The problem of plastic waste in Indonesia
Leakage of plastic waste into the environment in Indonesia is amongst the highest in the world. In 2017, the Indonesian government introduced an ambitious target to reduce marine plastic debris by 70% by 2025. Yet social, behavioural, economic, political and infrastructural challenges hamper progress across the country's 17,000 islands.
PISCES is a £3.8 million project led by Brunel University – as part of a larger £20 million round of GCRF funding – that will involve an international multi-disciplinary team to create ‘hope spots’ in Indonesia’s battle against plastic waste.
It aims to bring together political, environmental, economic, technical and social disciplines to understand and address the causes of failure, rather than treat symptoms. The findings will take a holistic view of the problem to generate evidence that informs government intervention programmes.
With £1 million awarded to the University of Plymouth, our research is designed to inform and add value to these programmes, driving inter-connectivity between academia and government, established public-private partnerships, and implementation programmes.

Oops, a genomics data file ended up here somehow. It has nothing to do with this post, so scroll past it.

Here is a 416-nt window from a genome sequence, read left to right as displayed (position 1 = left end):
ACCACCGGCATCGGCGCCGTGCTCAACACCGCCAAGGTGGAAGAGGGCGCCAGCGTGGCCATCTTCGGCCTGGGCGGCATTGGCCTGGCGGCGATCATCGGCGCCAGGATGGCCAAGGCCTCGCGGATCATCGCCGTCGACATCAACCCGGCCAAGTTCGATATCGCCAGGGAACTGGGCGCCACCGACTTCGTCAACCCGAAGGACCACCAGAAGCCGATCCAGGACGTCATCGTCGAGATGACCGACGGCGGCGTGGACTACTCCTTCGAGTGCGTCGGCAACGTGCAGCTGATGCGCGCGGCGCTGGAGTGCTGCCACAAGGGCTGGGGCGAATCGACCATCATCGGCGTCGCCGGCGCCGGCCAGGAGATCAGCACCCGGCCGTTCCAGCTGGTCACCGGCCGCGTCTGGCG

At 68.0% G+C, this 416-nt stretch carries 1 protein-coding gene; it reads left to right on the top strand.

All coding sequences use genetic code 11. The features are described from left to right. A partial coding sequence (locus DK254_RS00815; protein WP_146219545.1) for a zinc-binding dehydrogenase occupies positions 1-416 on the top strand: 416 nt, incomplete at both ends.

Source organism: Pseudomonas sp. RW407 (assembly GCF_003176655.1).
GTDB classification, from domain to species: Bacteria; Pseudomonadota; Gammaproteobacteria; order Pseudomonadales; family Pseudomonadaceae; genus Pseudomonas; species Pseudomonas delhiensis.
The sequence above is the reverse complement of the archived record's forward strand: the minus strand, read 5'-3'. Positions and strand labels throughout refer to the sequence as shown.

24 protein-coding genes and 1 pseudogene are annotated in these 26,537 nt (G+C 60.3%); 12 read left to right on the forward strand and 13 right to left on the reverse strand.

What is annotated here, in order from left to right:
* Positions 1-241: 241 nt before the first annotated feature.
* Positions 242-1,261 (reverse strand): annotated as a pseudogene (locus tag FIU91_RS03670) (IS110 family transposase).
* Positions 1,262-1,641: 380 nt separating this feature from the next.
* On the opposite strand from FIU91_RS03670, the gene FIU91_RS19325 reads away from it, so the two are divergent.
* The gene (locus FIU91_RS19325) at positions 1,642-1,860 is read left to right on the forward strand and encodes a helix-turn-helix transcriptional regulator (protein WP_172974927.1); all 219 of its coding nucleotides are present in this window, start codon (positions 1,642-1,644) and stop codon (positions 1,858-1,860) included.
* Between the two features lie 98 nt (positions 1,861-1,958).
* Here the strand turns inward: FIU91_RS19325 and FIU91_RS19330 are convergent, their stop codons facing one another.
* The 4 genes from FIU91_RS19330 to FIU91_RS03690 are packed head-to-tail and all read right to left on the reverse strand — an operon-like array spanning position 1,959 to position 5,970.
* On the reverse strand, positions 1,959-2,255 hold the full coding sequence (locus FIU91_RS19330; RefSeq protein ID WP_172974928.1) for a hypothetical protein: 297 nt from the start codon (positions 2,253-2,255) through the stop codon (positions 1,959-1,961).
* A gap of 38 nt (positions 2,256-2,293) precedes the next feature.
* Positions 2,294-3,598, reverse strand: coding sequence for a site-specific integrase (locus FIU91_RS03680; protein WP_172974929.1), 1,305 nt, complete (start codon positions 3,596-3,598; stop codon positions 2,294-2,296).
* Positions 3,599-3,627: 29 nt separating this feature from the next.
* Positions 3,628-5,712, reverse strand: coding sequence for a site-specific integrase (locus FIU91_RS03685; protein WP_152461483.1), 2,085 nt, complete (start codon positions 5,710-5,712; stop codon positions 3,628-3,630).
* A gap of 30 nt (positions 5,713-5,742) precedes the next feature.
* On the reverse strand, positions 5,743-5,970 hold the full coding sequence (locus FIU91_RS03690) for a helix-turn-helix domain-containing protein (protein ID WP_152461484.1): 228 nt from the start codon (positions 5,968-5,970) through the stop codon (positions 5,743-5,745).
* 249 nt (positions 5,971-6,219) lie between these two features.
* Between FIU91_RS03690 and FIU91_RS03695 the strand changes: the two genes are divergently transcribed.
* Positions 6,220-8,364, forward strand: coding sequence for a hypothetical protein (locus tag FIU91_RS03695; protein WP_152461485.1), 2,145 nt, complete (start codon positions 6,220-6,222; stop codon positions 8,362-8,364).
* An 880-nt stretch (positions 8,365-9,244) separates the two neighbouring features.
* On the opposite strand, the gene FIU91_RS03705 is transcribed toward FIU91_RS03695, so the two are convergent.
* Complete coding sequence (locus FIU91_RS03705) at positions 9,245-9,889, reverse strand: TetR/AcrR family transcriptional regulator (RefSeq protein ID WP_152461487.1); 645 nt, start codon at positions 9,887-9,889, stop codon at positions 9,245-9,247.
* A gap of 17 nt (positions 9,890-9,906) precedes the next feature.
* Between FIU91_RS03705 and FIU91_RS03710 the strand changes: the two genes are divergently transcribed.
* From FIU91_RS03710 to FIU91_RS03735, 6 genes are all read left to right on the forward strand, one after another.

The project will:
- research sources, pathways and fates of plastic waste in the environment on a national scale using state-of-the-art modelling to estimate the volumes of plastic reaching land, rivers and seas in Indonesia
- conduct model validation through litter surveys to categorise litter from the point of release into the environment and at increasing distances from source to sea
- examine impacts of plastic waste leakage on ecosystem services and functions as well as social and economic structures
- increase understanding on human behavioural and cultural factors associated with consumption, use and disposal of plastic through focus groups in the community
- harmonise data under an analytical framework to assess the complex value of plastic in a whole-system assessment and identify effective intervention points
- create ‘living laboratories’ where experts from different disciplines and sectors will be brought together with civil society to look at which solutions will work and what the relative costs and benefits of each might be.